I never got around to playing Returnal when it launched on the PS5. It’s something I had always wanted to try, but there are far more games out there than there is time to meaningfully dedicate to each one. When you combine the mysterious marketing campaign, along with the fact nobody could actually get a PS5 in April 2021, the game might have missed out on the recognition it deserved at the time.
But now, almost two years later, I’ve started playing Returnal’s PC version and have had a blast. Combining fast-paced shooter gameplay with interesting lore and intricate boss designs is the right formula for a well-structured roguelike. And Housemarque understands this. The more I played, the more invested I felt in Seline’s story and the increasingly difficult biomes she is thrown into.
Now, after playing around 15 hours of Returnal’s PC port, I’ve realised that this game was meant for this platform.
I’ve tried the game with both a DualSense and a keyboard and mouse setup, and as much as Sony brags about the extra capabilities of its gamepad, I vastly prefer aiming with a mouse. The game’s buttery smooth controls and fast-paced combat makes using the mouse a must, allowing you to quickly defeat enemies with higher precision than you would with a thumbstick. Sorry to the controller purists out there, but I simply can’t play a shooter with a gamepad.
Of course, that’s not to say the DualSense features are bad. From what I played with it, the combat feels pretty incredible when using a controller. Every enemy encounter brings with it nudges and rumbling cues through your fingertips thanks to the controller’s advanced haptic feedback. Similarly, the trigger effects that occur when shooting are equally immersive and enrich the shooting experience.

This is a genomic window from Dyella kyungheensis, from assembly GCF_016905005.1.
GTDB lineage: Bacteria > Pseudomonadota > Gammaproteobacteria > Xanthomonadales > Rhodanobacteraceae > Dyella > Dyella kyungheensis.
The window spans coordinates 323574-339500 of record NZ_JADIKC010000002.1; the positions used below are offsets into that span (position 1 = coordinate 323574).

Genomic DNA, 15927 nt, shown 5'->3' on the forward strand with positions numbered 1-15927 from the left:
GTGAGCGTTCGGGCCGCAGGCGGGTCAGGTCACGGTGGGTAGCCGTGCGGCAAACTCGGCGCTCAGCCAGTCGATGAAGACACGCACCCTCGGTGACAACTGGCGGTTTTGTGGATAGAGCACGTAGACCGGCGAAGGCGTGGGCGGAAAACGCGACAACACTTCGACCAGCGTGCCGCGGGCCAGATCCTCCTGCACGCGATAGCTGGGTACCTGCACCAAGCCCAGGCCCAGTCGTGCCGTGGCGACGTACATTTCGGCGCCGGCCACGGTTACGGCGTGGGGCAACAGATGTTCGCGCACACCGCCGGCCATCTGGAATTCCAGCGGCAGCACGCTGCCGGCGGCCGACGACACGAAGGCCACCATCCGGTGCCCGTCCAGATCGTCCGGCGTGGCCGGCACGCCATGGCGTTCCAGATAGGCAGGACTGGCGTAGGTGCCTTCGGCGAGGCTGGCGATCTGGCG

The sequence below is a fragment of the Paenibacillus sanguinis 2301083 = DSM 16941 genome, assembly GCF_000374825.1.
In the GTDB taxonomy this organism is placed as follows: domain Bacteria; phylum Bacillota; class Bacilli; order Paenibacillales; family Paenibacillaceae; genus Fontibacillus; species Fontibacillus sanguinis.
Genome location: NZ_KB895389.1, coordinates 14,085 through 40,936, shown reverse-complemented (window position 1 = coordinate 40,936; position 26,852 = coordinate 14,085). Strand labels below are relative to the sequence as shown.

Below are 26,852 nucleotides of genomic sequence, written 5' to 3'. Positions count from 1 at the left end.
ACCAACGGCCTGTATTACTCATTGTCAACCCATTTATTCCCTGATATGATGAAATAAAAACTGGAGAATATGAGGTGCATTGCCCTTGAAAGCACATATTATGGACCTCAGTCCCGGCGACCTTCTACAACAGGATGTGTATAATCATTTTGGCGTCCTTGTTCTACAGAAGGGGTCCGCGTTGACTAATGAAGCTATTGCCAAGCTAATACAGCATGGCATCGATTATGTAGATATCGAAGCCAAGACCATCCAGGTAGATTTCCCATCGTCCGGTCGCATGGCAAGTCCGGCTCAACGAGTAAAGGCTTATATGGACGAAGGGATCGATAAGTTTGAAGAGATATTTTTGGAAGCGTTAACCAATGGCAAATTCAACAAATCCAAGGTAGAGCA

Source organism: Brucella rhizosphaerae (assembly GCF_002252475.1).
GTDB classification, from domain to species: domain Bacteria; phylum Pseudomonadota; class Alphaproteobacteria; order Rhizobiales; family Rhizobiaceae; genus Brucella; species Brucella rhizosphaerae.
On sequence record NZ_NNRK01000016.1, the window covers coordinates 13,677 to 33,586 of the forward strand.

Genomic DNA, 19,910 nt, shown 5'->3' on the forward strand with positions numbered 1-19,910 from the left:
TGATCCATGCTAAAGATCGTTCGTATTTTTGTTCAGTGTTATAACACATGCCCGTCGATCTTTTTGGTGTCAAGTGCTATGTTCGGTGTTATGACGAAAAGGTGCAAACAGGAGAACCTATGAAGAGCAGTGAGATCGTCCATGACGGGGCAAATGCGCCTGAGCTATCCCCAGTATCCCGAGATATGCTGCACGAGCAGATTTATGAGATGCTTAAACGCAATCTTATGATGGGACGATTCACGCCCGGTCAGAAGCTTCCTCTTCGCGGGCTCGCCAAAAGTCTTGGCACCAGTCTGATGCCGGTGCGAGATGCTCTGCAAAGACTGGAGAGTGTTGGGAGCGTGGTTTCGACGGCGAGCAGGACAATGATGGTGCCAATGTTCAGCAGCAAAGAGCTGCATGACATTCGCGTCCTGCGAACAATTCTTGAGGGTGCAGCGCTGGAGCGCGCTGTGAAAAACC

This is also backed up by the game’s pick-up-and-play attitude. After a long day at work, I don’t wish to spend another few hours at my desk playing through a big RPG or simulation game. Spending 80% of your waking hours sat at a desk is unhealthy. But once you’ve cleared a biome in Returnal a few times, you can play in short 20-minute satisfying chunks that are much easier to digest.
And of course, Returnal now being on PC means I can explore the game’s beautiful and twisted alien worlds in greater detail through its native ultrawide support. There’s an uncompromising sense of immersion that comes with the sensation of moving through these spaces while being able to see more of what’s happening on the screen. When the action picks up, it’s also useful in being able to see all the enemies surrounding you, allowing you to take the right precautions.
There was some fear that the high system requirements for Returnal would result in an uneasy port. Asking for 16GB of RAM and a GTX 1060 (or equivalent) as a base minimum is certainly on the higher side. My PC meets these specs and was able to run the game perfectly fine at 1080p 60fps with the highest graphics settings.
At 4K and in ultrawide, there was the occasional stutter but nothing to be too concerned about. It usually happened when loading a new area rather than during combat. Finally, we also tested the game on Steam Deck, and sadly have to report back that this is a poor way to experience the game. If you’re getting Returnal, you might just want to double check your PC’s specs.
I’m very glad I’m only just now getting into Returnal. Similar to other PlayStation games that have since been ported to PC, like Spider-Man and God of War, you’re getting a more complete experience with all the bug fixes and additional content that has been patched in since the original release.
Returnal is quite substantial in this regard, in that many big problems for players at launch were addressed in later patches. Update 2.0 introduced a Photo Mode and the ability to suspend your cycle, allowing you to pick up your current run at a later date. Beforehand, you weren’t able to do this, meaning you had to fit an entire run in your play session. You couldn’t quit and come back later, and if you wanted to play something else you were tough out of luck. In 2021, Inverse said the 2.0 update made it a “serious GOTY contender”, and I agree. It’s fantastic that PC players haven’t had to worry about this at all.
Similarly, Returnal’s later 3.0 update brought with it a co-op mode as well as a new endless “Tower of Sisyphus” mode, true to Housemarque’s arcade roots. It’s more padding on an already complete title, but additions that nonetheless enhance the experience for players who beat the story mode.
I’ve raved about how amazing it is that we can play PlayStation exclusives on PC before, and with Returnal I feel that this is the very encapsulation of Sony’s goal. Returnal is a chaotic delight to play, and fits perfectly with the setup and mindset of a PC gamer. I’m already looking forward to trying my next run.
For our Returnal review, a PC code was supplied to GameByte by Sony PR.
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